(Originally written on the occasion of 100 days of strike at the FTII. Reposted in light of the recent violence at Ramjas University, and in support of the group that considers considers culture, protest and dissent as significant elements within a democracy)
I’m trying to collect an arsenal of stories to tell you so you think I’m the coolest aunt when you grow older.
On 16th September, the Film and Television Institute of India (which will hopefully be headed by someone who’s a little more qualified than having played the lead in a mythological saga by the time you read this) held a protest at Azad Maidan because the NDA government has made some controversial appointments at the highest posts to one of the most credible institutions in the country, has completely disregarded merit and has been unapologetically apathetic to the students who have been striking for almost 100 days now.
Here’s what I learnt at my first ever protest:
- Don’t assume sole responsibility of initiating slogan chanting – you can never be too sure if it’s the right moment. This is especially important, lest you want to give a warrior’s cry of “Inquilab zindabad” only to be met with dead silence, a few sympathetic looks, and several glaring ones.
- You will never be the muse of the hundred people frantically running around with their DSLRs, no matter how sincere you (pretend to) look, the focus in the protest is always on the masses. Sigh.
- It’s OKAY to have images of Bhagat Singh or Subhash Chandra Bose or Gandhi, or all three, in black and white, poised heroically in their struggle for freedom, flash through your mind – repeatedly; provided, of course, that progress in science has still rendered it impossible to read your mind.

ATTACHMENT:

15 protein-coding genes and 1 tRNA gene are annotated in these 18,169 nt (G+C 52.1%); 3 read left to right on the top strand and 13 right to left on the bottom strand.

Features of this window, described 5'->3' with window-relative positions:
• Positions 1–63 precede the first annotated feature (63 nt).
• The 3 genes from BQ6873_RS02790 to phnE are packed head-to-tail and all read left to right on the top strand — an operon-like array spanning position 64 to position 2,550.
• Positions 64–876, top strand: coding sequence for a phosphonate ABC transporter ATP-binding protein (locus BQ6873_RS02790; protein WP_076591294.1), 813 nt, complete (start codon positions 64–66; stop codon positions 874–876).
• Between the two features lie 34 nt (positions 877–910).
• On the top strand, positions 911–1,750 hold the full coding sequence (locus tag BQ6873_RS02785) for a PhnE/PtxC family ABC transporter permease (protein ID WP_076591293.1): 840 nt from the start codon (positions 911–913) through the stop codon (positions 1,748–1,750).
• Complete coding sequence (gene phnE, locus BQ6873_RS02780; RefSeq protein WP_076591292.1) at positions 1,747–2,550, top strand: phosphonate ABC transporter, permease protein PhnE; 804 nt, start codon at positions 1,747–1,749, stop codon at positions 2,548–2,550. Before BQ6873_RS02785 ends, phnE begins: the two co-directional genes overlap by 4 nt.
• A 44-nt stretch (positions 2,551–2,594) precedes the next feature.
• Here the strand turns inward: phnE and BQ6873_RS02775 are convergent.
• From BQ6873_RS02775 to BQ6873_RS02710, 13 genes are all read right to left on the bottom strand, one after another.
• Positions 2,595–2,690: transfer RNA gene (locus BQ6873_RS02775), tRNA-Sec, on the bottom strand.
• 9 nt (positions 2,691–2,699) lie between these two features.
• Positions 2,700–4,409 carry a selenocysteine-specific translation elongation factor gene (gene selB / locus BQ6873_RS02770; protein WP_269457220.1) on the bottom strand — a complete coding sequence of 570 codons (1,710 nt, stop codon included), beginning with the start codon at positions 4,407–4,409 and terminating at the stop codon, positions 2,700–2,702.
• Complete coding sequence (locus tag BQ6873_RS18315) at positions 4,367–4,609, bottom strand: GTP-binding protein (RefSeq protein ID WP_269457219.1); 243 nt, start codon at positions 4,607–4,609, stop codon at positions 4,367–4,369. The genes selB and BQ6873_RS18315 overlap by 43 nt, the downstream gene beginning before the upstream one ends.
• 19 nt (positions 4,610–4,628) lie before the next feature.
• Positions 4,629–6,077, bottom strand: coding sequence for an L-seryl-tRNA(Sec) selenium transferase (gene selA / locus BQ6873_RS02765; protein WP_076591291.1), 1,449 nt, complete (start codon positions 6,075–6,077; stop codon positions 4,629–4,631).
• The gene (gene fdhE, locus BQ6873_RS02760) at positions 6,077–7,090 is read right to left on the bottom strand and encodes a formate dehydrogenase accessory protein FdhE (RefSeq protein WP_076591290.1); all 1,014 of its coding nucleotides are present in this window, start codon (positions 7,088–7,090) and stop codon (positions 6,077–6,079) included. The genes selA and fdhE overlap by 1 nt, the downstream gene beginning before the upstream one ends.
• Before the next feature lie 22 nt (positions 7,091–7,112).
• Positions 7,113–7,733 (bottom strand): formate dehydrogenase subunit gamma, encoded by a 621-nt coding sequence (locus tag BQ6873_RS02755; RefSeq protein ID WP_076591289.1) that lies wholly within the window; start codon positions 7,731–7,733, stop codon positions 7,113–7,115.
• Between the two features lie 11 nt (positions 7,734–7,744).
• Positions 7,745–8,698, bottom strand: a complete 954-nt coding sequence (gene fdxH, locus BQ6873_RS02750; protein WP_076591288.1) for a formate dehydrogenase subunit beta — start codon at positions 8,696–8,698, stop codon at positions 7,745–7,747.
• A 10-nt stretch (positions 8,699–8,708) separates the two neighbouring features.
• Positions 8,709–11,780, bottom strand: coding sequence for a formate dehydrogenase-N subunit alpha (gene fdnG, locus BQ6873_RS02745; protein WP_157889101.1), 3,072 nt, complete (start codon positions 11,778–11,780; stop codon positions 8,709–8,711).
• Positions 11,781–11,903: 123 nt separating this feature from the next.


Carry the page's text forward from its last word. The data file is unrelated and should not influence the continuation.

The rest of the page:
- Fortunately for your parents, and unfortunately for the raging rebel in you who has seen way too many documentaries and read way too many biographies, not every protest ends with having to spend a night at the police station. More often than not, it ends with more questions than answers, but it also intensifies your ardor for what you believe in.
- Always, always muster the courage to go up to the mike or makeshift stage and say aloud what in your head sounded like a revolutionary line. I promise you, it is a revolutionary line.
- And lastly, tip your hat to George Orwell, because truer words have never been spoken – In a time of universal deceit – telling the truth is a revolutionary act.
(The writer stands in complete solidarity with the students and faculty at FTII as they reach 100 days of strike in their plea to have their concerns addressed by the I&B ministry. It is shameful that the world’s largest democracy should turn a deaf ear to its voices of dissent.)